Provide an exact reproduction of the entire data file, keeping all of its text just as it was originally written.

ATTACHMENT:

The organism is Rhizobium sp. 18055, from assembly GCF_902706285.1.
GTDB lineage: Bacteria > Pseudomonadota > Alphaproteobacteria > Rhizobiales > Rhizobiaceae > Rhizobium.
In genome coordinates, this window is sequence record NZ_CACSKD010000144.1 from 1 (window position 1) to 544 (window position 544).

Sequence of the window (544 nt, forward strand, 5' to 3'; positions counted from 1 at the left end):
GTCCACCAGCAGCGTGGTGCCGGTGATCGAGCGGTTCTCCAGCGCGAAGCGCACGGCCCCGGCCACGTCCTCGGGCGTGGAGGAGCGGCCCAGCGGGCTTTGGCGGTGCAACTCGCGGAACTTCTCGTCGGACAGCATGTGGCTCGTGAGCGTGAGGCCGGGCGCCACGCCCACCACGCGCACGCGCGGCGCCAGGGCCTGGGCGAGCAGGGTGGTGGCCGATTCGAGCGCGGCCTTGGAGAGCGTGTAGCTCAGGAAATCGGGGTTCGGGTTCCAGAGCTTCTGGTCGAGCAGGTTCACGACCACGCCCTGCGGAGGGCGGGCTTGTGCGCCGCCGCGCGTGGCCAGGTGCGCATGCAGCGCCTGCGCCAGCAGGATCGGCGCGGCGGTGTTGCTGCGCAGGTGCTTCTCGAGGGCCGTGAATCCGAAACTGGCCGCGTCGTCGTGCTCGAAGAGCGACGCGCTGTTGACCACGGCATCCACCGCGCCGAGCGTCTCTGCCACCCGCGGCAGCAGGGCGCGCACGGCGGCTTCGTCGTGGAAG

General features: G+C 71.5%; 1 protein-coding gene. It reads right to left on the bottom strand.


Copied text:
The organism is Rhizobium sp. 18055, from assembly GCF_902706285.1.
GTDB lineage: Bacteria > Pseudomonadota > Alphaproteobacteria > Rhizobiales > Rhizobiaceae > Rhizobium.
In genome coordinates, this window is sequence record NZ_CACSKD010000144.1 from 1 (window position 1) to 544 (window position 544).

Sequence of the window (544 nt, forward strand, 5' to 3'; positions counted from 1 at the left end):
GTCCACCAGCAGCGTGGTGCCGGTGATCGAGCGGTTCTCCAGCGCGAAGCGCACGGCCCCGGCCACGTCCTCGGGCGTGGAGGAGCGGCCCAGCGGGCTTTGGCGGTGCAACTCGCGGAACTTCTCGTCGGACAGCATGTGGCTCGTGAGCGTGAGGCCGGGCGCCACGCCCACCACGCGCACGCGCGGCGCCAGGGCCTGGGCGAGCAGGGTGGTGGCCGATTCGAGCGCGGCCTTGGAGAGCGTGTAGCTCAGGAAATCGGGGTTCGGGTTCCAGAGCTTCTGGTCGAGCAGGTTCACGACCACGCCCTGCGGAGGGCGGGCTTGTGCGCCGCCGCGCGTGGCCAGGTGCGCATGCAGCGCCTGCGCCAGCAGGATCGGCGCGGCGGTGTTGCTGCGCAGGTGCTTCTCGAGGGCCGTGAATCCGAAACTGGCCGCGTCGTCGTGCTCGAAGAGCGACGCGCTGTTGACCACGGCATCCACCGCGCCGAGCGTCTCTGCCACCCGCGGCAGCAGGGCGCGCACGGCGGCTTCGTCGTGGAAG

General features: G+C 71.5%; 1 protein-coding gene. It reads right to left on the bottom strand.